Billie Hwang, the founder of Absolute Zero Volleyball Club on Mercer Island, has set out to grow the sport of boys volleyball in the Northwest.
Hwang, an experienced volleyball player and coach, founded Absolute Zero Volleyball Club on Mercer Island seven years ago, originally as a girls volleyball club. Beginning four years ago, Hwang started to offer boys club volleyball as well.
“At that point, we had 15 boys from varying ages — from 11 years old to freshmen (in high school),” Hwang said. “Now we’re one of the largest boys clubs in the region.”
In order to help grow the game in the region, Hwang teamed up with Trine University (of Indiana) head mens volleyball coach Brendan Ledwith, Roland Madany of the Evergreen Region Volleyball Association and volleyball coach Mike Griffin to create a Washington, Oregon, Montana and Idaho contingency to help grow the game.
“We wanted to grow boys volleyball in the Northwest,” Hwang said. “Prior to us starting this consortium, there were a couple of boys programs around these states, but nothing really strong. We didn’t have a large contingency.”
Together, they created the Western Boys Powerleague which offers high quality boys volleyball tournaments with a relaxed atmosphere.
“Volleyball in our area is kind of perceived as a (girls) sport,” Hwang said. “We thought it was important that we establish a tournament series specifically for boys.”
Hwang said the number of teams participating has grown from 12 boys teams in year one of the league, to 36 teams that participated in the annual Mercer Island boys volleyball tournament last year.
Since 2015, Absolute Zero Volleyball Club has hosted an annual boys volleyball tournament on the Island every March. This year, the tournament will be held at Mercer Island High School, the Mercer Island Country Club and the Mercer Island Community and Events Center on March 14-15. For Hwang, it was important for the tournament to highlight Mercer Island.
Hwang said they hope to expand the tournament and boys volleyball while also bringing in more of a community feel.
“We’ve been on Mercer Island the entire seven years that my club has been in existence,” Hwang said. “For me it was really important to keep the big tournament on the Island and to bring in a lot of business in addition to that.”
Along with the tournament, the club also offers a yearly college recruiting camp to help local boys volleyball players get recruited to play at the college level. The most recent camp had 21 participants.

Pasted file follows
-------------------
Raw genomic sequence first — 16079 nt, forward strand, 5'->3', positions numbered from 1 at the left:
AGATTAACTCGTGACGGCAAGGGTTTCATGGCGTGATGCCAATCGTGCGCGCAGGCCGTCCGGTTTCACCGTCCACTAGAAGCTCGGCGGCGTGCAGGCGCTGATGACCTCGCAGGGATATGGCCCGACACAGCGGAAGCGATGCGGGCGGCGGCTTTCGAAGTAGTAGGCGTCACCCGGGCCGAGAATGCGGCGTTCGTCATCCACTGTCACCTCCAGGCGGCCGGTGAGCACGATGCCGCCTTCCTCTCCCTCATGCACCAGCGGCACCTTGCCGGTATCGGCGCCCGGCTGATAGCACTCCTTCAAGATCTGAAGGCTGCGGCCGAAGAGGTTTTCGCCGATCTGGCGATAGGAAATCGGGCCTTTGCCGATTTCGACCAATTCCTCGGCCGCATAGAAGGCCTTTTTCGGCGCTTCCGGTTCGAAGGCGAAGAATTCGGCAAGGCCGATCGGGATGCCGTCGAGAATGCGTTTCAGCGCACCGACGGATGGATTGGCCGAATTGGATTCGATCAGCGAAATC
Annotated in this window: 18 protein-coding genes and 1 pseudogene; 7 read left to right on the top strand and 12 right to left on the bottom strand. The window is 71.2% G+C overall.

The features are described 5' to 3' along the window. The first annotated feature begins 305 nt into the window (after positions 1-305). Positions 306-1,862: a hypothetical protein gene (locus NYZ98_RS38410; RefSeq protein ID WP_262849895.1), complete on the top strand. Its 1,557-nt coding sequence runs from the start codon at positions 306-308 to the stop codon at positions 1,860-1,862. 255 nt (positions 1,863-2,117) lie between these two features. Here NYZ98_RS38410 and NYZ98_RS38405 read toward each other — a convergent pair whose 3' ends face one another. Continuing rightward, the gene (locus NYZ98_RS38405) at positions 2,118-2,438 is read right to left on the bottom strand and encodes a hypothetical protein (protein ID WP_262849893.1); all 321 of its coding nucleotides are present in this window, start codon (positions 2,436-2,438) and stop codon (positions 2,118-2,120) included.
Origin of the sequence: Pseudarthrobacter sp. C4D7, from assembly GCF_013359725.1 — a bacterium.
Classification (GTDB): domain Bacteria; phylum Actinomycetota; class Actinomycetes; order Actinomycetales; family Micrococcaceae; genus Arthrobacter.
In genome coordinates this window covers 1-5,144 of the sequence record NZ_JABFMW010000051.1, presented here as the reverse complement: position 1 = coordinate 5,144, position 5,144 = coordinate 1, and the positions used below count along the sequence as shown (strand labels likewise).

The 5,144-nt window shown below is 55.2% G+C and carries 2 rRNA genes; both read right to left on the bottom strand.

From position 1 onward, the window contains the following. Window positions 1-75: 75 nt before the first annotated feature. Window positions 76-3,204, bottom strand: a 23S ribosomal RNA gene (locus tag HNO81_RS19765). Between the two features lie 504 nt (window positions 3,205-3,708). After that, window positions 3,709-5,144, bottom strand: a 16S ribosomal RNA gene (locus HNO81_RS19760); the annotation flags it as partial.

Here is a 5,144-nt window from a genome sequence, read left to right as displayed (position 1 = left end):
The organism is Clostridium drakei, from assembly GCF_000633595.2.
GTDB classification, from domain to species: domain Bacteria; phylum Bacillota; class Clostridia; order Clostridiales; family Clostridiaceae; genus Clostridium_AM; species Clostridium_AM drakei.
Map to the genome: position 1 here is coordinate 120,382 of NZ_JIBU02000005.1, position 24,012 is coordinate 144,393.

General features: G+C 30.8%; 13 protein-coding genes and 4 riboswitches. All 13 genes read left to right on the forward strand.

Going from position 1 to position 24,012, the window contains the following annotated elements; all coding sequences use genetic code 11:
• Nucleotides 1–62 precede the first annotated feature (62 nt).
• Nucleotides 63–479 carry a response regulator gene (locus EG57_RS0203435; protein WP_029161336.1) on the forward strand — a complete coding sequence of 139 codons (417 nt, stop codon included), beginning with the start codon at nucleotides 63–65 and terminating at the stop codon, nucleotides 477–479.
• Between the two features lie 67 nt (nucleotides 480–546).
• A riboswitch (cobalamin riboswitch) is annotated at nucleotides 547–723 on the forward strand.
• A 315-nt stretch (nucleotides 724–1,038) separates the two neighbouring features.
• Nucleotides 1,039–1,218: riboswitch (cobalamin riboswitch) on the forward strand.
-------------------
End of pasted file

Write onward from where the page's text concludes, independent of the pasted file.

“In the last five years, men’s college volleyball around the country has sky-rocketed,” Hwang said. “So there are so many opportunities for high schoolers to play at the collegiate level.”
“A lot of things have changed and I think, especially in our area, the boys don’t really know about the opportunity that you can play collegiately,” Hwang said. “If you look online, there are tons of new programs that are popping up all over.”
In order to continue to grow the game, Hwang said it’s important to bring in younger kids to teach them what volleyball is all about. To reach a younger audience, they started a boys only volleyball league in conjunction with the Bellevue Boys and Girls Club.
Hwang said that to be a great volleyball player involves a lot of small working pieces.
“(Volleyball) is the most difficult sport to learn. It’s a frustrating sport to learn. It’s incredibly dynamic and everything changes on the fly,” Hwang said. “But it’s also one of the most cerebral sports that you’ll ever be able to play. You’re constantly thinking about strategies of the other side, on the fly. A lot of it is a reaction, but also being thoughtful in how to play the game.”
Along with the tournament, the club is planning showcase high school matches in the spring. Hwang said it’s important to show the public that boys have the option to play volleyball and to provide the game more exposure.
For those interested in trying boys volleyball or learning more about Absolute Zero Volleyball Club, visit the club’s website at https://sites.google.com/site/absolutezerovbc/ or email firstname.lastname@example.org.